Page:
It’s difficult to start a review of any Andre Williams release without referencing the incredible survival story the man went through. Williams started his career with a top ten single in 1956 (“Bacon Fat”) before finding success behind the scenes as a writer/producer/performer for Chess, Motown, Duke and Peacock records (including co-writing “Shake a Tail Feather”). This is a man who’s rubbed shoulders with Barry Gordy, Stevie Wonder, B.B. King and other notable dignitaries, but when he was asked to produce an album for Ike Turner in the early 70s, things took an unfortunate turn for the worst. Ike’s cocaine addition was bad enough that even those within close proximity could develop a habit and when Andre returned home after an eighteen month stint with Mr. Turner, he arrived with a nasty addiction himself.
By the 80s, his coke habit was bad enough to force him into a career of begging on the streets of Chicago, leaving his prior accomplishments as nothing more than a distant memory.
By the mid-90s, Andre got his demons under enough control to make a return to music. Since then, he’s managed to release more albums than he did in his first 30 years of performing. Curiously, most of these releases featured Williams paired with a veritable “who’s who” of garage rock young’ens, supporting him as he examined his inner naughty with titles like “Pussy Stank,” “Looking Down At You, Looking Up At Me,” and “Whip The Booty.” This phase surely brought a smile to Redd Foxx, the man that gave him the nickname “Mr. Rhythm,” but for most, it probably brought a collective “Eeww!” as the product of a dirty old man finding his muse again, with a little help from Viagra.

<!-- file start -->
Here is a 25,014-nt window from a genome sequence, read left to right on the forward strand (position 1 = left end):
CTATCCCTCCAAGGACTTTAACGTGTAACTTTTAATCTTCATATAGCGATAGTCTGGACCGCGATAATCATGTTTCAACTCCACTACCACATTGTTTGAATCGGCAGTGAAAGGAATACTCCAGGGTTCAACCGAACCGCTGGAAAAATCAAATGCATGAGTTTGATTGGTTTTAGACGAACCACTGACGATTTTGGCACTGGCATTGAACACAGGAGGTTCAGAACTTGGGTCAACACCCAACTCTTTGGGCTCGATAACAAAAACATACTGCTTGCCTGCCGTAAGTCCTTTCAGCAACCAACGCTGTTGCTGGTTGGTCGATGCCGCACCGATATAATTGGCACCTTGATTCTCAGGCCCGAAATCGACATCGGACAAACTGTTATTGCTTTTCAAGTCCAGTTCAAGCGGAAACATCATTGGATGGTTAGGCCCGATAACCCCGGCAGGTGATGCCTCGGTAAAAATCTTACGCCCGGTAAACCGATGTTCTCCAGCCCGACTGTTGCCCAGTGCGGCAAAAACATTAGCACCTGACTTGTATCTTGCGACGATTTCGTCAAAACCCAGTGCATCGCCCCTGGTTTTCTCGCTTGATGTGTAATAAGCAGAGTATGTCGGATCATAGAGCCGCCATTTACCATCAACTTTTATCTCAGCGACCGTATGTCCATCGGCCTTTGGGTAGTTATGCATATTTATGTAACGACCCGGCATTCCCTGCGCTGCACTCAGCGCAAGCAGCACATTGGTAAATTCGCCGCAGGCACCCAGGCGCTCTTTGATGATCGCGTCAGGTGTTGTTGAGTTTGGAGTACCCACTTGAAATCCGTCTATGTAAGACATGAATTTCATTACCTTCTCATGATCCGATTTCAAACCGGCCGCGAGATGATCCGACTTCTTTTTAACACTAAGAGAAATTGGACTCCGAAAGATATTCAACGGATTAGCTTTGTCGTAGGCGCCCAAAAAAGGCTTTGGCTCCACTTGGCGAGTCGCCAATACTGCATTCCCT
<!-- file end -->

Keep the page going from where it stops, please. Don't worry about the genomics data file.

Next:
Aphrodisiac, thankfully, tones down the sexy and tries to bring back the groove. To help achieve this, Williams teams up with The Diplomats of Solid Sound, a collective of Iowa music veterans with a penchant for Booker T & The MG-styled rhythm and blues. The results are what you would expect from a band of white guys from Iowa that have a Hammond Organ at their disposal.
The laid-back soul provides Andre with an opportunity to get a little lazy himself. From the ridiculous “I Don’t Need Mary (Juana)” to a misguided Diplomats-penned rap “Uptown Hustle,” Aphrodisiac sounds like more time was spent on developing the idea of this release than on the actual songs; it clocks in at under thirty minutes and that includes an uninspired instrumental.
Andre’s always had a fairly limited vocal range, adapting a sing/speak style that would actually benefit from his recent soul foray. But until he can muster the necessary passion required for writing top notch soul songs and pair them with a credible band to sell them, it sounds like Williams is content with resting on his movie script history and coasting through his late-period redemption.